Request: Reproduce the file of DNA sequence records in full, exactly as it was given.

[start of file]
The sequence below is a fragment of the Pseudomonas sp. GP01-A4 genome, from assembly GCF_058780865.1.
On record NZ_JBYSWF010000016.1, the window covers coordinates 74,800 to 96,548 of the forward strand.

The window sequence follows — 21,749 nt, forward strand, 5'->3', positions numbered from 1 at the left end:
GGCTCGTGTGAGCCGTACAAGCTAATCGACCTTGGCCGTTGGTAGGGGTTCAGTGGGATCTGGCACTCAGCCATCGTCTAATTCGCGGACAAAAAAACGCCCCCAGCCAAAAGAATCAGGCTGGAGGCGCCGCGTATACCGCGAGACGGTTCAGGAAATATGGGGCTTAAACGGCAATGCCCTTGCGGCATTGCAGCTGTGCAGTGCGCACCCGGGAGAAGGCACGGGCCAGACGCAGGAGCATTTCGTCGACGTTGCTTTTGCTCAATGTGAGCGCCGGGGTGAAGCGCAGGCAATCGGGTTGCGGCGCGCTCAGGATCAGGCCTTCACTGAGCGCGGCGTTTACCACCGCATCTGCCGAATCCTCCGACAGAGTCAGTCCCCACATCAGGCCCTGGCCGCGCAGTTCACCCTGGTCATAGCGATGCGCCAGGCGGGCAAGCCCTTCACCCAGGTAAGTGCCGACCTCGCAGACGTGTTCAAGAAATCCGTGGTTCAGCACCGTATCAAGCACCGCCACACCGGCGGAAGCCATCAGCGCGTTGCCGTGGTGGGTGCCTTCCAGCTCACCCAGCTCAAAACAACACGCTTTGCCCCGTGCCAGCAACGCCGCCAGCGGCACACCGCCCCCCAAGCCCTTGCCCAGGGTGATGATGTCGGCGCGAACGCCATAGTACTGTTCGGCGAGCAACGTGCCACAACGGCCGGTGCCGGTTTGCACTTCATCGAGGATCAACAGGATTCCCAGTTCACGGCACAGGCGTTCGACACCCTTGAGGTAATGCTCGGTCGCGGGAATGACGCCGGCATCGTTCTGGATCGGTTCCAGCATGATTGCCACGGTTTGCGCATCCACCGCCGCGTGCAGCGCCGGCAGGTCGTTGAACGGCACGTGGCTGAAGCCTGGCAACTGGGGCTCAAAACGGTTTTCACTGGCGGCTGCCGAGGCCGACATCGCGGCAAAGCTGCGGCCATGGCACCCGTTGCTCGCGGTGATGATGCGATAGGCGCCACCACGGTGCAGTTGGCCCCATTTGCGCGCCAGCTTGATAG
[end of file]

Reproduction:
The sequence below is a fragment of the Pseudomonas sp. GP01-A4 genome, from assembly GCF_058780865.1.
On record NZ_JBYSWF010000016.1, the window covers coordinates 74,800 to 96,548 of the forward strand.

The window sequence follows — 21,749 nt, forward strand, 5'->3', positions numbered from 1 at the left end:
GGCTCGTGTGAGCCGTACAAGCTAATCGACCTTGGCCGTTGGTAGGGGTTCAGTGGGATCTGGCACTCAGCCATCGTCTAATTCGCGGACAAAAAAACGCCCCCAGCCAAAAGAATCAGGCTGGAGGCGCCGCGTATACCGCGAGACGGTTCAGGAAATATGGGGCTTAAACGGCAATGCCCTTGCGGCATTGCAGCTGTGCAGTGCGCACCCGGGAGAAGGCACGGGCCAGACGCAGGAGCATTTCGTCGACGTTGCTTTTGCTCAATGTGAGCGCCGGGGTGAAGCGCAGGCAATCGGGTTGCGGCGCGCTCAGGATCAGGCCTTCACTGAGCGCGGCGTTTACCACCGCATCTGCCGAATCCTCCGACAGAGTCAGTCCCCACATCAGGCCCTGGCCGCGCAGTTCACCCTGGTCATAGCGATGCGCCAGGCGGGCAAGCCCTTCACCCAGGTAAGTGCCGACCTCGCAGACGTGTTCAAGAAATCCGTGGTTCAGCACCGTATCAAGCACCGCCACACCGGCGGAAGCCATCAGCGCGTTGCCGTGGTGGGTGCCTTCCAGCTCACCCAGCTCAAAACAACACGCTTTGCCCCGTGCCAGCAACGCCGCCAGCGGCACACCGCCCCCCAAGCCCTTGCCCAGGGTGATGATGTCGGCGCGAACGCCATAGTACTGTTCGGCGAGCAACGTGCCACAACGGCCGGTGCCGGTTTGCACTTCATCGAGGATCAACAGGATTCCCAGTTCACGGCACAGGCGTTCGACACCCTTGAGGTAATGCTCGGTCGCGGGAATGACGCCGGCATCGTTCTGGATCGGTTCCAGCATGATTGCCACGGTTTGCGCATCCACCGCCGCGTGCAGCGCCGGCAGGTCGTTGAACGGCACGTGGCTGAAGCCTGGCAACTGGGGCTCAAAACGGTTTTCACTGGCGGCTGCCGAGGCCGACATCGCGGCAAAGCTGCGGCCATGGCACCCGTTGCTCGCGGTGATGATGCGATAGGCGCCACCACGGTGCAGTTGGCCCCATTTGCGCGCCAGCTTGATAG